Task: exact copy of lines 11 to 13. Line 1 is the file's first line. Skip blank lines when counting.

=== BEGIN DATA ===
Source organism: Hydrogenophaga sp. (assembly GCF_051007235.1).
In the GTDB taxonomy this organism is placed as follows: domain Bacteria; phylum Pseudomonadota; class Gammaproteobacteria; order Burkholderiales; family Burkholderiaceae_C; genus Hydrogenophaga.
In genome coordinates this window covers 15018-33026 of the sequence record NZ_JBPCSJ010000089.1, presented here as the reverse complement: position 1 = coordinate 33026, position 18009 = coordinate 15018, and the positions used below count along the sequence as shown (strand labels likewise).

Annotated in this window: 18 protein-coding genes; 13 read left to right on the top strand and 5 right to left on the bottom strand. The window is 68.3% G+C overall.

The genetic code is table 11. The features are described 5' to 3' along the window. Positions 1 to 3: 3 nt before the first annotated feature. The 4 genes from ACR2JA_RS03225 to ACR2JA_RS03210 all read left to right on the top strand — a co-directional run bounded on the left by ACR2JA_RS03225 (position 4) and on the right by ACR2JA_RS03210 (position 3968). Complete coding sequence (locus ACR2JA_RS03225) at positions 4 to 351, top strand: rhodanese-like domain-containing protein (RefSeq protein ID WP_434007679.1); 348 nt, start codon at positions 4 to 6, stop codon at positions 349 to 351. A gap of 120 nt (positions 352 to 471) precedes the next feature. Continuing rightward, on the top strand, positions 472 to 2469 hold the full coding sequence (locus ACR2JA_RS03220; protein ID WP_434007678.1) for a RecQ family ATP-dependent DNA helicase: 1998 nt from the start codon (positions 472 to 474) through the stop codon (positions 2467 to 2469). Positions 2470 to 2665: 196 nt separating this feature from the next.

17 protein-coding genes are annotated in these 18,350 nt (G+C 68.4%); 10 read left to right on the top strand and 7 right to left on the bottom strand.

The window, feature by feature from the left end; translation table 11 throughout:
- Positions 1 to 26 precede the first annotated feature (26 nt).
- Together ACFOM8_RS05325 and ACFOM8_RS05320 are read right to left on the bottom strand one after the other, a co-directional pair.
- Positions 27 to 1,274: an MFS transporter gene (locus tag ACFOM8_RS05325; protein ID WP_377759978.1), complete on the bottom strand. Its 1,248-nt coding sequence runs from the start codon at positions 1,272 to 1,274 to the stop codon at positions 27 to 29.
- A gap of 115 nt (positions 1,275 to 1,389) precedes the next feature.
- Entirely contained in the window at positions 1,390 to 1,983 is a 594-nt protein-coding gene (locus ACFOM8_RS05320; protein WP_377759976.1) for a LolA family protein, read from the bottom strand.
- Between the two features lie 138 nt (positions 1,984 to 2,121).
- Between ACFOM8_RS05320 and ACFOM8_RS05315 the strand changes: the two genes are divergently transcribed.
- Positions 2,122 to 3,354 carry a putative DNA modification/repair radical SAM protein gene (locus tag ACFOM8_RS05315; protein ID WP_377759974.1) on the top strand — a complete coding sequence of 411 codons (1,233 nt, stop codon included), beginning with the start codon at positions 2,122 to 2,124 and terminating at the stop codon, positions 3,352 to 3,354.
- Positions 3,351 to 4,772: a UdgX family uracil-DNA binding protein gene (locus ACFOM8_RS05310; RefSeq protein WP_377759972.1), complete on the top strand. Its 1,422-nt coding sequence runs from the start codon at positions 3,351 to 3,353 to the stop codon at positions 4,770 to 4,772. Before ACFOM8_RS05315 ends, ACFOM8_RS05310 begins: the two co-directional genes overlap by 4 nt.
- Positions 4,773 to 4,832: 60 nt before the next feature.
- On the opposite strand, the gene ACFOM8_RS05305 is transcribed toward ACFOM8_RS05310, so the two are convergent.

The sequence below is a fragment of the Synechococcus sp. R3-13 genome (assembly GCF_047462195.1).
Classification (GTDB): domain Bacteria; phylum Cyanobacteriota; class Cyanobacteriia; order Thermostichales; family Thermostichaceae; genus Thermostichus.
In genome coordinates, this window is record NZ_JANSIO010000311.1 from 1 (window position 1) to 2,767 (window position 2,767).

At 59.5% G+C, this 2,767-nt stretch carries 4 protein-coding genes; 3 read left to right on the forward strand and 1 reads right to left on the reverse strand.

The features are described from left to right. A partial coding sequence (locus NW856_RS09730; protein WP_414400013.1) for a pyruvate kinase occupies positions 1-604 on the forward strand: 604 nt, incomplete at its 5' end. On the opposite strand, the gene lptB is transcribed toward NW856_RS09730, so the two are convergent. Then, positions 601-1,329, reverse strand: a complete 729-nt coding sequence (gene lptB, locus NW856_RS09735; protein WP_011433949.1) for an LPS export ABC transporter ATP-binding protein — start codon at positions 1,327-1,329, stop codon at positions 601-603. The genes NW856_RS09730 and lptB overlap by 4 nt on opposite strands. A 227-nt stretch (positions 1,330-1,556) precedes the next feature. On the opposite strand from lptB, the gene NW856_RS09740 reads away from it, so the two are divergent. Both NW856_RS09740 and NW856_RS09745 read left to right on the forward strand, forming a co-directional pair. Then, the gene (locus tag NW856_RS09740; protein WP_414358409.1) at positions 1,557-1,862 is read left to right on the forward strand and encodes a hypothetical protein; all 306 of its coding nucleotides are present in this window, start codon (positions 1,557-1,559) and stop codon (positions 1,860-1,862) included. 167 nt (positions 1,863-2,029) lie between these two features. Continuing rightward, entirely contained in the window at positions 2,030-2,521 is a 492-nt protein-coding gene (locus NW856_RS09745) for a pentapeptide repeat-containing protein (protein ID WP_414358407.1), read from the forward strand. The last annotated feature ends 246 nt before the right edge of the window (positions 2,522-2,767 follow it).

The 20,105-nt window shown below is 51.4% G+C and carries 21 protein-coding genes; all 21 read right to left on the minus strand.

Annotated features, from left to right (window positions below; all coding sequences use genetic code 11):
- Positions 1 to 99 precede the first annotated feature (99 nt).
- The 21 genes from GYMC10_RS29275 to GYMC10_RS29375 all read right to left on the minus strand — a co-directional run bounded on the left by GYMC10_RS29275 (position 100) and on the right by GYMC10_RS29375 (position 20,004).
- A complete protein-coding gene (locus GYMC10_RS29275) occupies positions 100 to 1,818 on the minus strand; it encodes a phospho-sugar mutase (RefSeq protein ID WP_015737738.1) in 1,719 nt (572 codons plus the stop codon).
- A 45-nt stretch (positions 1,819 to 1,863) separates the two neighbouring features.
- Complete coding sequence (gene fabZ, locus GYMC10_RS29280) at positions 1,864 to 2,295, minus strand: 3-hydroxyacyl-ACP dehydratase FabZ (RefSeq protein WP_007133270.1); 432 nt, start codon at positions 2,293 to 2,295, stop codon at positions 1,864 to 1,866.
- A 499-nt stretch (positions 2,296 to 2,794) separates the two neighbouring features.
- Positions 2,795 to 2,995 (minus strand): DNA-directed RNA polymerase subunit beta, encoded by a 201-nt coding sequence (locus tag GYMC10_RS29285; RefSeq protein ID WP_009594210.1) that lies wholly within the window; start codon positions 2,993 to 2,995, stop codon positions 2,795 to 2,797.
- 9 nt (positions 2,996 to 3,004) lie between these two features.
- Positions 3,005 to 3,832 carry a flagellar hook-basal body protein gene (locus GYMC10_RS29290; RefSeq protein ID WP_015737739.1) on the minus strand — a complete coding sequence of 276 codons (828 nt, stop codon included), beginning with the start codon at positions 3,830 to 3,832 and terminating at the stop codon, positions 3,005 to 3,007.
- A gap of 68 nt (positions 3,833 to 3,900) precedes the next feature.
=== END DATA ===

- A gap of 115 nt (positions 1,275 to 1,389) precedes the next feature.
- Entirely contained in the window at positions 1,390 to 1,983 is a 594-nt protein-coding gene (locus ACFOM8_RS05320; protein WP_377759976.1) for a LolA family protein, read from the bottom strand.
- Between the two features lie 138 nt (positions 1,984 to 2,121).